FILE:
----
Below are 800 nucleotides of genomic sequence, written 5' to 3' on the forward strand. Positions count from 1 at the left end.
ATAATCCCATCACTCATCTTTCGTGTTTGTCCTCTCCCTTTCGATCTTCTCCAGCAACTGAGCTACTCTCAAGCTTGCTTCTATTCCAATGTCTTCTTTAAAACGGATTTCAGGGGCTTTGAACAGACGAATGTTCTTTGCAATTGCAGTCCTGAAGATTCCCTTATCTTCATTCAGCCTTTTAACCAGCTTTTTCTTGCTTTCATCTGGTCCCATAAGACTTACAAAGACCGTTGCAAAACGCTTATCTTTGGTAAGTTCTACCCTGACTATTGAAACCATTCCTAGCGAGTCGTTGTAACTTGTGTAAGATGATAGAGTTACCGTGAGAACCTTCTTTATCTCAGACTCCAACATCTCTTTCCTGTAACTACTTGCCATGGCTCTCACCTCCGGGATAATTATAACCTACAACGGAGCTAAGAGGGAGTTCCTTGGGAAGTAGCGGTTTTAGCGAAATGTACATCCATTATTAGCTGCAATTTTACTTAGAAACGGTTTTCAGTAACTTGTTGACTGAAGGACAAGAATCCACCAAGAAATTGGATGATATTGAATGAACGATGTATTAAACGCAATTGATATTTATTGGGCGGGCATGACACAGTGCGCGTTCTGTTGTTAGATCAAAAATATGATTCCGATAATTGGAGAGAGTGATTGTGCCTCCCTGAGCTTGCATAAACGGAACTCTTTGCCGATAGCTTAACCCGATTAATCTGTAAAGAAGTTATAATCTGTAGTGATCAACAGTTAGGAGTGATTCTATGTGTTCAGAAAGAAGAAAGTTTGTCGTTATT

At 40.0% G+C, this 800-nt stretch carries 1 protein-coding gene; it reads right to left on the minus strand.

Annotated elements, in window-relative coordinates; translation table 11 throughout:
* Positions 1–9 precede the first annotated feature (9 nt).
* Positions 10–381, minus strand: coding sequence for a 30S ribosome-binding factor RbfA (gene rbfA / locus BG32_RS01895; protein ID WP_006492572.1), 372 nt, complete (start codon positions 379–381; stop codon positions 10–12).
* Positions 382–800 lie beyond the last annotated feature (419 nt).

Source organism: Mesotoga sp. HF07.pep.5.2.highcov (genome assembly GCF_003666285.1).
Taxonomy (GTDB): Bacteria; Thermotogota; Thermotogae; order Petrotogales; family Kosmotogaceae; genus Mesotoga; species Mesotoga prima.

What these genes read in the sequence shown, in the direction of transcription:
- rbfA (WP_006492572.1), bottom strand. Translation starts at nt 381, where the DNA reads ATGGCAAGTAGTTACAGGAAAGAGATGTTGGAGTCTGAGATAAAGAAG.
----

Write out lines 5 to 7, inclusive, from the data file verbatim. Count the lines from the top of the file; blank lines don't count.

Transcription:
* Positions 1–9 precede the first annotated feature (9 nt).
* Positions 10–381, minus strand: coding sequence for a 30S ribosome-binding factor RbfA (gene rbfA / locus BG32_RS01895; protein ID WP_006492572.1), 372 nt, complete (start codon positions 379–381; stop codon positions 10–12).
* Positions 382–800 lie beyond the last annotated feature (419 nt).